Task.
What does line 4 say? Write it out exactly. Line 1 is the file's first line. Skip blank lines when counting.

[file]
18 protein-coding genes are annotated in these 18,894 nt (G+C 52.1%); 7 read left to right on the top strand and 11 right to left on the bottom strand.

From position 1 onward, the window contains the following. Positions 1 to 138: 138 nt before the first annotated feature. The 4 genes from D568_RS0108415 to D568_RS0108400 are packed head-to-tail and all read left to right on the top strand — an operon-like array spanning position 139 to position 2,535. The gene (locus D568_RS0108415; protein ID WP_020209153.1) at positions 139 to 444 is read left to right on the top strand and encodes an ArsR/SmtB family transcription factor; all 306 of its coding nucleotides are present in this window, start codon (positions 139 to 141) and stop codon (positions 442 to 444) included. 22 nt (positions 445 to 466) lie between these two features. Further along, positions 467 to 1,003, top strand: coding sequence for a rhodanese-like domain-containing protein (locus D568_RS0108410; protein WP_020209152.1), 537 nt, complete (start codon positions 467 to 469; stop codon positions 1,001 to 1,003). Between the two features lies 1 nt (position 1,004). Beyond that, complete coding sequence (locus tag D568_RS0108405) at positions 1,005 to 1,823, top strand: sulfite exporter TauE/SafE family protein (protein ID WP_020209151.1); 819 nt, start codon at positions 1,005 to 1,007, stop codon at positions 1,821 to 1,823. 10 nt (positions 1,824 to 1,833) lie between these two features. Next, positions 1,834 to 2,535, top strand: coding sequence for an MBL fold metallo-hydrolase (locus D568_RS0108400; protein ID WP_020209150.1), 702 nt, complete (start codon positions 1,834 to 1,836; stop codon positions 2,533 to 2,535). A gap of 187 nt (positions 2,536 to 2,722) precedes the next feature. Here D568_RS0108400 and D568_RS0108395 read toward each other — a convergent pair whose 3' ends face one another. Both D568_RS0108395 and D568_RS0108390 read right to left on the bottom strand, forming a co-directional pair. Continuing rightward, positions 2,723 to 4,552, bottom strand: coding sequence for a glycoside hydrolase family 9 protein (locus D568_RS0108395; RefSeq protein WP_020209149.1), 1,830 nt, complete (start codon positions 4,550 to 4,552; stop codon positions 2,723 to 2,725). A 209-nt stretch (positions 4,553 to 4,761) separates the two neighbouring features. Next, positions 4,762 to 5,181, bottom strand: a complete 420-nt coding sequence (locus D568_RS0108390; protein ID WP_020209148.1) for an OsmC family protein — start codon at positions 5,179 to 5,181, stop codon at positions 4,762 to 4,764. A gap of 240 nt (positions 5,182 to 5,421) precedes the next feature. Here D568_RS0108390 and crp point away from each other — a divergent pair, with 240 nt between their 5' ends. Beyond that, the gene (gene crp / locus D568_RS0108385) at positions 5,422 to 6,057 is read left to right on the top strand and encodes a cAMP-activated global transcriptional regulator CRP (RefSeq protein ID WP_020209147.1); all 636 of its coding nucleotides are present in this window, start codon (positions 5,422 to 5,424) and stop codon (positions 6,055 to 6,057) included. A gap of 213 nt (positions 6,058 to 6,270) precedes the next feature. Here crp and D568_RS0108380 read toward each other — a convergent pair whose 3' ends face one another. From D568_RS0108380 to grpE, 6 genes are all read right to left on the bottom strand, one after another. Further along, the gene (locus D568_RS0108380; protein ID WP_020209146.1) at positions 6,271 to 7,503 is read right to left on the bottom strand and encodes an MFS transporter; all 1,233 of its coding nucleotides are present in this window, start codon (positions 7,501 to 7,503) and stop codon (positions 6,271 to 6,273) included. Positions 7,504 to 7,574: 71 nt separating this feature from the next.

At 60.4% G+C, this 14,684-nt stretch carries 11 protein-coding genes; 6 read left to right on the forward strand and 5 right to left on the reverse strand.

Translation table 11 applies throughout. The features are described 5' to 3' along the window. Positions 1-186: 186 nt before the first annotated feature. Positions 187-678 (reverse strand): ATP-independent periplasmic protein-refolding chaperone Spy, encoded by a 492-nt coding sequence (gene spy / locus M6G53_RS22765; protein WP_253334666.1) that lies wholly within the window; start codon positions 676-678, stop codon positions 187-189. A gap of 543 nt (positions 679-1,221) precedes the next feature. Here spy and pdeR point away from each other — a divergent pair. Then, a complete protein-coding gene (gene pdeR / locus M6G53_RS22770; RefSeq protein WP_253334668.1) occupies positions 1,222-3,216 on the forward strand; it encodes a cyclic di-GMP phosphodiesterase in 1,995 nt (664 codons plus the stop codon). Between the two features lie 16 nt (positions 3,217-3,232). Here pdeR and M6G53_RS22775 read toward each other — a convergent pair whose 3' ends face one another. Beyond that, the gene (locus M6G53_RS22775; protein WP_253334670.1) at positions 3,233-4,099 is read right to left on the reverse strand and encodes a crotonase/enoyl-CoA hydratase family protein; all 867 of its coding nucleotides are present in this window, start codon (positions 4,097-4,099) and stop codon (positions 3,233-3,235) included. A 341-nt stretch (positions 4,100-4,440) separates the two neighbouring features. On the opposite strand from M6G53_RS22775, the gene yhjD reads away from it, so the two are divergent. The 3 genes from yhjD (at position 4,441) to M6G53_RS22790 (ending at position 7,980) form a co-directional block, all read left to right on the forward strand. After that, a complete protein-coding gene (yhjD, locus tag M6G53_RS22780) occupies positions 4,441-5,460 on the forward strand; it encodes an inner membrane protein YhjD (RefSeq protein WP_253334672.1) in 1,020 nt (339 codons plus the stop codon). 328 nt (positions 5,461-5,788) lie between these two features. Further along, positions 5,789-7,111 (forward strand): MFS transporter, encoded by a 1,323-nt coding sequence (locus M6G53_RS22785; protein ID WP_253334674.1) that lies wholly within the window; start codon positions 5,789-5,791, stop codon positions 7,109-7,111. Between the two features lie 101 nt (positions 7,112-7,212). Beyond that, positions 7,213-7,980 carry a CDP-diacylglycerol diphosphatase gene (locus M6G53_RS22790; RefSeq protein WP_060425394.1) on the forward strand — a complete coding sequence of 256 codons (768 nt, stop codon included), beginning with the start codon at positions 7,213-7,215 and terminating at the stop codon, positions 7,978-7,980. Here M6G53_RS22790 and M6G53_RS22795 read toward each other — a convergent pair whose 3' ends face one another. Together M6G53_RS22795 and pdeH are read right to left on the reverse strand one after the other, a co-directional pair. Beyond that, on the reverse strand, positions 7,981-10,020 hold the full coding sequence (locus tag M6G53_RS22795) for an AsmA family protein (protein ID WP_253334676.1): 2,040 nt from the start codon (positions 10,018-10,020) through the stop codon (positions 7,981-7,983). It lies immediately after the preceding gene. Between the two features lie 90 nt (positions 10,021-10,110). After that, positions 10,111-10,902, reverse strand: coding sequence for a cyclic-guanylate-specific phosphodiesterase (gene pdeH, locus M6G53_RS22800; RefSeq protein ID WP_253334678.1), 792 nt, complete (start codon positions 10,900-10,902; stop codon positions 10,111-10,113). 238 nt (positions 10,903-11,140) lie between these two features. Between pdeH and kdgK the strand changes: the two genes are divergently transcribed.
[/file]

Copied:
Translation table 11 applies throughout. The features are described 5' to 3' along the window. Positions 1-186: 186 nt before the first annotated feature. Positions 187-678 (reverse strand): ATP-independent periplasmic protein-refolding chaperone Spy, encoded by a 492-nt coding sequence (gene spy / locus M6G53_RS22765; protein WP_253334666.1) that lies wholly within the window; start codon positions 676-678, stop codon positions 187-189. A gap of 543 nt (positions 679-1,221) precedes the next feature. Here spy and pdeR point away from each other — a divergent pair. Then, a complete protein-coding gene (gene pdeR / locus M6G53_RS22770; RefSeq protein WP_253334668.1) occupies positions 1,222-3,216 on the forward strand; it encodes a cyclic di-GMP phosphodiesterase in 1,995 nt (664 codons plus the stop codon). Between the two features lie 16 nt (positions 3,217-3,232). Here pdeR and M6G53_RS22775 read toward each other — a convergent pair whose 3' ends face one another. Beyond that, the gene (locus M6G53_RS22775; protein WP_253334670.1) at positions 3,233-4,099 is read right to left on the reverse strand and encodes a crotonase/enoyl-CoA hydratase family protein; all 867 of its coding nucleotides are present in this window, start codon (positions 4,097-4,099) and stop codon (positions 3,233-3,235) included. A 341-nt stretch (positions 4,100-4,440) separates the two neighbouring features. On the opposite strand from M6G53_RS22775, the gene yhjD reads away from it, so the two are divergent. The 3 genes from yhjD (at position 4,441) to M6G53_RS22790 (ending at position 7,980) form a co-directional block, all read left to right on the forward strand. After that, a complete protein-coding gene (yhjD, locus tag M6G53_RS22780) occupies positions 4,441-5,460 on the forward strand; it encodes an inner membrane protein YhjD (RefSeq protein WP_253334672.1) in 1,020 nt (339 codons plus the stop codon). 328 nt (positions 5,461-5,788) lie between these two features. Further along, positions 5,789-7,111 (forward strand): MFS transporter, encoded by a 1,323-nt coding sequence (locus M6G53_RS22785; protein ID WP_253334674.1) that lies wholly within the window; start codon positions 5,789-5,791, stop codon positions 7,109-7,111. Between the two features lie 101 nt (positions 7,112-7,212). Beyond that, positions 7,213-7,980 carry a CDP-diacylglycerol diphosphatase gene (locus M6G53_RS22790; RefSeq protein WP_060425394.1) on the forward strand — a complete coding sequence of 256 codons (768 nt, stop codon included), beginning with the start codon at positions 7,213-7,215 and terminating at the stop codon, positions 7,978-7,980. Here M6G53_RS22790 and M6G53_RS22795 read toward each other — a convergent pair whose 3' ends face one another. Together M6G53_RS22795 and pdeH are read right to left on the reverse strand one after the other, a co-directional pair. Beyond that, on the reverse strand, positions 7,981-10,020 hold the full coding sequence (locus tag M6G53_RS22795) for an AsmA family protein (protein ID WP_253334676.1): 2,040 nt from the start codon (positions 10,018-10,020) through the stop codon (positions 7,981-7,983). It lies immediately after the preceding gene. Between the two features lie 90 nt (positions 10,021-10,110). After that, positions 10,111-10,902, reverse strand: coding sequence for a cyclic-guanylate-specific phosphodiesterase (gene pdeH, locus M6G53_RS22800; RefSeq protein ID WP_253334678.1), 792 nt, complete (start codon positions 10,900-10,902; stop codon positions 10,111-10,113). 238 nt (positions 10,903-11,140) lie between these two features. Between pdeH and kdgK the strand changes: the two genes are divergently transcribed.